Parvovirus infection, commonly called "parvo," is a disease of dogs that affects the intestinal tract and causes vomiting, diarrhea, fever, and decreased ability to fight infection. It is especially severe in puppies. Doberman pinschers and rottweilers are more susceptible and have more severe signs of parvo than other breeds, but puppies of any breed or mixed breed puppies can die from this disease.
Origin of the Disease
Parvo is a relatively new disease entity in dogs that was first identified in the late 1970's. The virus did not exist before that time. It is believed that this is a disease caused by a virus of the cat or other species that adapted itself to dogs. When the virus first emerged, dogs of all ages became infected. Now that the disease is in its third decade, usually only young dogs are infected. This is because the virus is so contagious and so commonly found in the environment that most older dogs have become immune through vaccination or infection early in life.
Route of Infection
Oral intake of virus-infected materials transmits the infection to susceptible dogs. Parvovirus multiplies in the intestinal tract of infected dogs, and a billion virus particles per teaspoon of stool can be passed during an infection. The virus is sturdy and persists in the environment for at least 6 months. It is impossible to eliminate the virus from contaminated soil without killing all vegetation. For inside facilities, thorough washing and rinsing followed by careful application of a chlorine bleach solution containing 1 ounce of bleach per quart of water is needed. Avoid skin and eye contact with the bleach solution.
Infection of puppies usually results from exposure to contaminated soil, and signs of disease are seen from 4 to 14 days after exposure. The initial signs are depression, loss of appetite, and fever. Vomiting and blood-streaked diarrhea develop within 1 or 2 days. These signs progress quickly to dehydration and death in severely affected dogs. Puppies 6 to 8 weeks of age have a higher death rate than older dogs. The age of onset of infection depends on exposure to the virus as well as the pups' level of antibodies against parvovirus. Bitches that are immune by vaccination or previous exposure to the virus pass some of their antibodies to their puppies in milk. Depending on the amount of antibodies passed to the puppies, the antibodies protect them for a few weeks to as long as 3 months. The puppies' bodies gradually degrade or break down the antibodies and the puppies must then produce their own immunity to be protected.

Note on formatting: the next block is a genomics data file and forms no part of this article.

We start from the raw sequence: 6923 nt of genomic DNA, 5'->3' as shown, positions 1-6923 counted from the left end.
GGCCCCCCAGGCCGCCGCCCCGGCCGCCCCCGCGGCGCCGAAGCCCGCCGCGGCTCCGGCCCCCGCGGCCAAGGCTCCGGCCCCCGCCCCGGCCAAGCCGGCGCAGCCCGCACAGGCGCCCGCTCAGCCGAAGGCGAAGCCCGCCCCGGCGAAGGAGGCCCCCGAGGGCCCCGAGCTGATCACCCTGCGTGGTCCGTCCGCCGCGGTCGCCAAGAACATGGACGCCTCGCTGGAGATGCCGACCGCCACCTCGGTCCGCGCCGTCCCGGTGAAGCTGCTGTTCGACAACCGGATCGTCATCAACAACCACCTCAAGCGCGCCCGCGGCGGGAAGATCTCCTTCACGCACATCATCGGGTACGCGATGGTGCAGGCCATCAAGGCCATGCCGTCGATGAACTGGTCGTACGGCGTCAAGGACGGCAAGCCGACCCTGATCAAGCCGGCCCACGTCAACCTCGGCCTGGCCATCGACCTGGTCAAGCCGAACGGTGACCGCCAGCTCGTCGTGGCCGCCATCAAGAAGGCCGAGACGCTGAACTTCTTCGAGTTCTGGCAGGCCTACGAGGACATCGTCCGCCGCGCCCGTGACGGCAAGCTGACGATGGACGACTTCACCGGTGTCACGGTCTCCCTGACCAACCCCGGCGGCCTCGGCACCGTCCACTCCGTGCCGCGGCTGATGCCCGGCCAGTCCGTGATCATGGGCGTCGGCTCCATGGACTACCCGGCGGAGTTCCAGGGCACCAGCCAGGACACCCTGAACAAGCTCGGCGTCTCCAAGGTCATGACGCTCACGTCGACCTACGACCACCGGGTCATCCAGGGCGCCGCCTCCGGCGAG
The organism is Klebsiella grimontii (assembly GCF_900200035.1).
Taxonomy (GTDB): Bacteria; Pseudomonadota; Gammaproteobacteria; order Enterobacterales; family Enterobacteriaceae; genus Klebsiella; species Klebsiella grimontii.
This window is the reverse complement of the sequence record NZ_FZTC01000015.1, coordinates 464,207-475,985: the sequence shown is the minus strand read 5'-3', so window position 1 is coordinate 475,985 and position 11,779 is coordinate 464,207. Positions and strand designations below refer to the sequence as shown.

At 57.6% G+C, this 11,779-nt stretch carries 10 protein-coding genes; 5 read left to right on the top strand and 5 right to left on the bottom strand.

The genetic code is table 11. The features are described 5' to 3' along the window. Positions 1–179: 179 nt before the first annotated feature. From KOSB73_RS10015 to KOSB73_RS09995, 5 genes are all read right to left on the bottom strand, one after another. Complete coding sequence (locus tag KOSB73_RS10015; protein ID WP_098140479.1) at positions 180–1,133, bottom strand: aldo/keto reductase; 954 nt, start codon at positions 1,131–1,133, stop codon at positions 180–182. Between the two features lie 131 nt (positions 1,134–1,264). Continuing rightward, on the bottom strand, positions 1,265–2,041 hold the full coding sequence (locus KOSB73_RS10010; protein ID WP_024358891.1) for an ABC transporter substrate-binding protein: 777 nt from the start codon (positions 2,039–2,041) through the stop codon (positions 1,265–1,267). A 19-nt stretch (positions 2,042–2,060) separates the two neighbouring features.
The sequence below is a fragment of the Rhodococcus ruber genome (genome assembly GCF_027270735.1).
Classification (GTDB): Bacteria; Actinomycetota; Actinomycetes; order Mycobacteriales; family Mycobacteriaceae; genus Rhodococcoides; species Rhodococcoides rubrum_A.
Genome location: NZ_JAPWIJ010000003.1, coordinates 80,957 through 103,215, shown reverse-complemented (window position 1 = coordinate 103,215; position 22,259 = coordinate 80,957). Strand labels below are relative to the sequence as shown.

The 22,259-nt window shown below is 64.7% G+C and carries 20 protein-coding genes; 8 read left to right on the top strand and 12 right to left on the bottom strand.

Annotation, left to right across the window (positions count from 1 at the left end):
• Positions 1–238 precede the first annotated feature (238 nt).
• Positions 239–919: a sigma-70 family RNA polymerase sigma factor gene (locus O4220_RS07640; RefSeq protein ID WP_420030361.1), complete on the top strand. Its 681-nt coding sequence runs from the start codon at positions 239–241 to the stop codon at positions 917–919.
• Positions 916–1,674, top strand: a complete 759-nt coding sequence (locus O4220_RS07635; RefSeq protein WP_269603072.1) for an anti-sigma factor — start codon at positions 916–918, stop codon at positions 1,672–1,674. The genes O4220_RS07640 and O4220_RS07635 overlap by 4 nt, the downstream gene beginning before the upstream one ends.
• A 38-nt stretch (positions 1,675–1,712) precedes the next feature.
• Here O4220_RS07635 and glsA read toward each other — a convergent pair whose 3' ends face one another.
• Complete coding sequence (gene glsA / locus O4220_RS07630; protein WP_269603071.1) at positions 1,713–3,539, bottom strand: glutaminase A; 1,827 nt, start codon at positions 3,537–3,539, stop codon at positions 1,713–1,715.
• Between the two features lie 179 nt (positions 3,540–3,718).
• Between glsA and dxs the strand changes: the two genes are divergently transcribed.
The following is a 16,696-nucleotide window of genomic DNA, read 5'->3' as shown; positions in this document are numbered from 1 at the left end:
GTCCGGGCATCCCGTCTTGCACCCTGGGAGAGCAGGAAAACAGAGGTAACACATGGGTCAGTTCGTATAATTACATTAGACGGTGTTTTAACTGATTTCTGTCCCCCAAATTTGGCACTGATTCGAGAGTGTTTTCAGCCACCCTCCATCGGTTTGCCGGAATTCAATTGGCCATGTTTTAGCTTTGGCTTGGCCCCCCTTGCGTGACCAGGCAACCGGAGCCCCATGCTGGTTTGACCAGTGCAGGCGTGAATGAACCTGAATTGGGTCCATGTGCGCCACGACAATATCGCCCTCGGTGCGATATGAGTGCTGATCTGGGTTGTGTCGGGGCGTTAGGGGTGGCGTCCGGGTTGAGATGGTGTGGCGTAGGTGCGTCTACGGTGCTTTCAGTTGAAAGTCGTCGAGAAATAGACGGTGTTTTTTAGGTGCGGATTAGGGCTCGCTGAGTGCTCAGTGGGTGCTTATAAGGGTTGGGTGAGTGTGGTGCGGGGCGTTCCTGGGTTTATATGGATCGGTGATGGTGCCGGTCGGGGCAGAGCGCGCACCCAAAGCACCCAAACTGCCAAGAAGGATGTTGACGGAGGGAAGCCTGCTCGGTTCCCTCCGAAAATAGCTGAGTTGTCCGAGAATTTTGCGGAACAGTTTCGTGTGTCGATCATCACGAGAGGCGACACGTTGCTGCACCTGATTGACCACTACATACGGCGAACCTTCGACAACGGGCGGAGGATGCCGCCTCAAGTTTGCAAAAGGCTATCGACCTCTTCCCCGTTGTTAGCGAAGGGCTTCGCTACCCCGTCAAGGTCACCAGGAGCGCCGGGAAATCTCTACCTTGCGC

The initial damage to the body in parvo occurs because the virus destroys the cells in which it reproduces. Unfortunately, there is no antivirus treatment at this time. Treatment of dogs infected with parvo depends on the severity of the infection. Dogs with mild infections can recover with nursing care, but those with severe infection become severely dehydrated. These dogs require intravenous fluid to maintain their hydration because they are unable to take in fluids and are losing large amounts of fluid in the vomiting and diarrhea. In addition to the fluid loss, the virus destroys the lining cells of the intestinal tract, which allows bacteria from the intestine to enter the body. When this bacterial invasion occurs (septicemia), antibiotics must be given to kill the bacteria in the bloodstream.
In addition to allowing bacterial entry into the bloodstream, the parvovirus damages the bone marrow, where white blood cells are produced. Neutrophils, a specific type of white blood cell necessary for destroying invading bacteria, are severely reduced in numbers. Immune dysfunction causes some dogs with parvo to die in spite of extensive treatment with fluid and antibiotics.
The best approach to parvo is prevention of disease with vaccination. Puppies should be started on vaccines at 6 weeks of age and exposure to potentially infected environments should be minimized until the vaccination series is complete. Puppies should be vaccinated every 3 to 4 weeks until 16 weeks of age. The long course of vaccination is necessary because of the maternal antibodies passed from the mother to the pups. Although these antibodies protect against infection, they also interfere with an effective response to vaccination, Low levels of maternal antibodies interfere with vaccination but may not protect puppies from infection. Advances in parvovirus vaccines have resulted in improved resulted in improved vaccines that provide effective protection despite some maternal antibodies. It is advised that the exposure of puppies be minimized until vaccines given at 16 weeks of age have been administered.